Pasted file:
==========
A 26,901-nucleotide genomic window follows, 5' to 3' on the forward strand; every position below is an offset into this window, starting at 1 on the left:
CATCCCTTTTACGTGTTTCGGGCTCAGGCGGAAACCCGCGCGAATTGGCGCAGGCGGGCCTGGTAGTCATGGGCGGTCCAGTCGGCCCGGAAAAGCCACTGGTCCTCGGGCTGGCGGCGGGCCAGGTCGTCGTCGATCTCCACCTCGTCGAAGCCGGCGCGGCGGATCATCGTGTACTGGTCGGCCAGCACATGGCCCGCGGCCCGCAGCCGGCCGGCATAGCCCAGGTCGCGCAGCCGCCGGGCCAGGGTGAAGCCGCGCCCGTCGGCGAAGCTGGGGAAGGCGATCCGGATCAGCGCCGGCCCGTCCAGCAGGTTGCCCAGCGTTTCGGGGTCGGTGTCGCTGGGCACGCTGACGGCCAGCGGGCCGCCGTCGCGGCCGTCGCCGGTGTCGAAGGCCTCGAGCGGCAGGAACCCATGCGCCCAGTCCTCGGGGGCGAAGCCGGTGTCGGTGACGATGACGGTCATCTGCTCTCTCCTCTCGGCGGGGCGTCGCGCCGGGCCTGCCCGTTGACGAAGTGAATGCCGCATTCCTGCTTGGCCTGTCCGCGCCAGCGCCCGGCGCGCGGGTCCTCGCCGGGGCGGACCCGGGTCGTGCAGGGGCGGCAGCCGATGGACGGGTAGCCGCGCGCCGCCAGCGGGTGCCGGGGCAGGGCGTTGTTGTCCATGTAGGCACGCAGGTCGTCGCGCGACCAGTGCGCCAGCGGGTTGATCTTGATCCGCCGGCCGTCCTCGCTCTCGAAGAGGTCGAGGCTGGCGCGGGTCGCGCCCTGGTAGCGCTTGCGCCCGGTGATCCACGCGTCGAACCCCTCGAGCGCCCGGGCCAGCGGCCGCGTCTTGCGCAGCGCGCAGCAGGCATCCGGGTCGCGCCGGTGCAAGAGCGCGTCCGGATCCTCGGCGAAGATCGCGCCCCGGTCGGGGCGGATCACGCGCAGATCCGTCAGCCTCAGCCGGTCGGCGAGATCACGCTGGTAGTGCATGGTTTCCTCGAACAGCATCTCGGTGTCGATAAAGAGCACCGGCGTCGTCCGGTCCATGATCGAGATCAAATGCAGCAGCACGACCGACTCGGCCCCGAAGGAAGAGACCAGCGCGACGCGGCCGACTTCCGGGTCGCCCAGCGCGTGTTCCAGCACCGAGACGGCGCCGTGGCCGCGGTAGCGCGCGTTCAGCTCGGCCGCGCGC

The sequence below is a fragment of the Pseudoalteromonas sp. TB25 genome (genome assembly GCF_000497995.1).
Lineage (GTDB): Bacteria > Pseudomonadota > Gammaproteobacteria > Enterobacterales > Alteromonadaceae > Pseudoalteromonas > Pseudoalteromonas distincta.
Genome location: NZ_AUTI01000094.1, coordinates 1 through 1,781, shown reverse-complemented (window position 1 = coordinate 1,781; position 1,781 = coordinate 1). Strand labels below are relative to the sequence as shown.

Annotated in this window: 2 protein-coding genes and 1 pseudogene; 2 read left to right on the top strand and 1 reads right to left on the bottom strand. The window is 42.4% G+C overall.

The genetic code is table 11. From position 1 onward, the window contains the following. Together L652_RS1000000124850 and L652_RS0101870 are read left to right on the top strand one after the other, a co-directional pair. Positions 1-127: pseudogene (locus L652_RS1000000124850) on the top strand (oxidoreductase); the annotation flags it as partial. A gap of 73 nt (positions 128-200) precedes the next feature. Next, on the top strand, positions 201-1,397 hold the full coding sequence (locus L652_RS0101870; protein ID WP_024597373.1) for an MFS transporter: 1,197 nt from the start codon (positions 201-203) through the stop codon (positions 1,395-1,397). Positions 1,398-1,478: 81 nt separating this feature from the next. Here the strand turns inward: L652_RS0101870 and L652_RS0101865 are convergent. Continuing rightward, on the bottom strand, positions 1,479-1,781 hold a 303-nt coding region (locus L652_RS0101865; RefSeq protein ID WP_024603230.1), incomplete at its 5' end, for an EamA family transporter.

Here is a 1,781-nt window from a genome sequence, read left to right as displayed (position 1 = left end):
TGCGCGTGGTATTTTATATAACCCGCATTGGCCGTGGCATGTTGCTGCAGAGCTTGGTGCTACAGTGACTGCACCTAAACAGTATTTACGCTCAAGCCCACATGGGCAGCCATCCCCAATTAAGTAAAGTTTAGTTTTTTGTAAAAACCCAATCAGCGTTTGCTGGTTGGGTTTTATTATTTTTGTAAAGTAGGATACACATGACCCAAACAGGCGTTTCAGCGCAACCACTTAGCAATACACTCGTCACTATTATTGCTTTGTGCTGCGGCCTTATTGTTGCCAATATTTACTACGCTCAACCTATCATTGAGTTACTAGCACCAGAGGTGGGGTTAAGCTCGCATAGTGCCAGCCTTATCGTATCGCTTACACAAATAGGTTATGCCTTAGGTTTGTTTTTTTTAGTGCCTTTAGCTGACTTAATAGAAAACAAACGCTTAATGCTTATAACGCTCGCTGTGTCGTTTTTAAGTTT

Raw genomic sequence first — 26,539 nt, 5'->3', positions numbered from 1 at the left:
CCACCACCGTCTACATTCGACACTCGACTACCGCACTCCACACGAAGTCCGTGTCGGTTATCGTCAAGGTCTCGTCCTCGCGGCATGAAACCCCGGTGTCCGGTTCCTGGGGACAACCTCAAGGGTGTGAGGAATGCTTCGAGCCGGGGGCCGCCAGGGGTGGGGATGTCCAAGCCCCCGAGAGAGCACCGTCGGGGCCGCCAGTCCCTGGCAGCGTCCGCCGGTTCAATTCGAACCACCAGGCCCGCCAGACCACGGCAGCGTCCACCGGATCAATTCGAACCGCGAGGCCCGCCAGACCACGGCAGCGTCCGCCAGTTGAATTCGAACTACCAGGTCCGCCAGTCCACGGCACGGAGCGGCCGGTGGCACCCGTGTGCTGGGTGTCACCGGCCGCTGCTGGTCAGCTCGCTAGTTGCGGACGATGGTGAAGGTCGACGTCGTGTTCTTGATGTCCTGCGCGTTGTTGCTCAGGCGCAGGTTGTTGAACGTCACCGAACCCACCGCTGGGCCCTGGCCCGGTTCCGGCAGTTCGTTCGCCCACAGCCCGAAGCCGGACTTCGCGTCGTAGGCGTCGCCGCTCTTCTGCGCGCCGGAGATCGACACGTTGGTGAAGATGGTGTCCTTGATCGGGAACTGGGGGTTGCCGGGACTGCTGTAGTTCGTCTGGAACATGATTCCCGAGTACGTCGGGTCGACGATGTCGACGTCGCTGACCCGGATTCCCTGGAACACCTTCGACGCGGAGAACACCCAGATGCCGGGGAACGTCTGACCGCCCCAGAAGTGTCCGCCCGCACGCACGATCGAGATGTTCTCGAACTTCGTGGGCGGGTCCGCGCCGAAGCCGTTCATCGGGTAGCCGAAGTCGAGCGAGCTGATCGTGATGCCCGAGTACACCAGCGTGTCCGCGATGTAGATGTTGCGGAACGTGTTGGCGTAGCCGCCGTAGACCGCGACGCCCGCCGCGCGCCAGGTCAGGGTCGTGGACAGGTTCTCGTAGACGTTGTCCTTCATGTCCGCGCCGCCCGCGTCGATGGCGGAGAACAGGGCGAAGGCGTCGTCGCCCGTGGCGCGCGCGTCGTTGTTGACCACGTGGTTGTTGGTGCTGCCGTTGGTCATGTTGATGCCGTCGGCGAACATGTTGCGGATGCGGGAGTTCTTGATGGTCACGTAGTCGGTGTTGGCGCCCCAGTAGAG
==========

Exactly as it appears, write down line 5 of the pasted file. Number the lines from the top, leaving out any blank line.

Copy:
Genome location: NZ_AUTI01000094.1, coordinates 1 through 1,781, shown reverse-complemented (window position 1 = coordinate 1,781; position 1,781 = coordinate 1). Strand labels below are relative to the sequence as shown.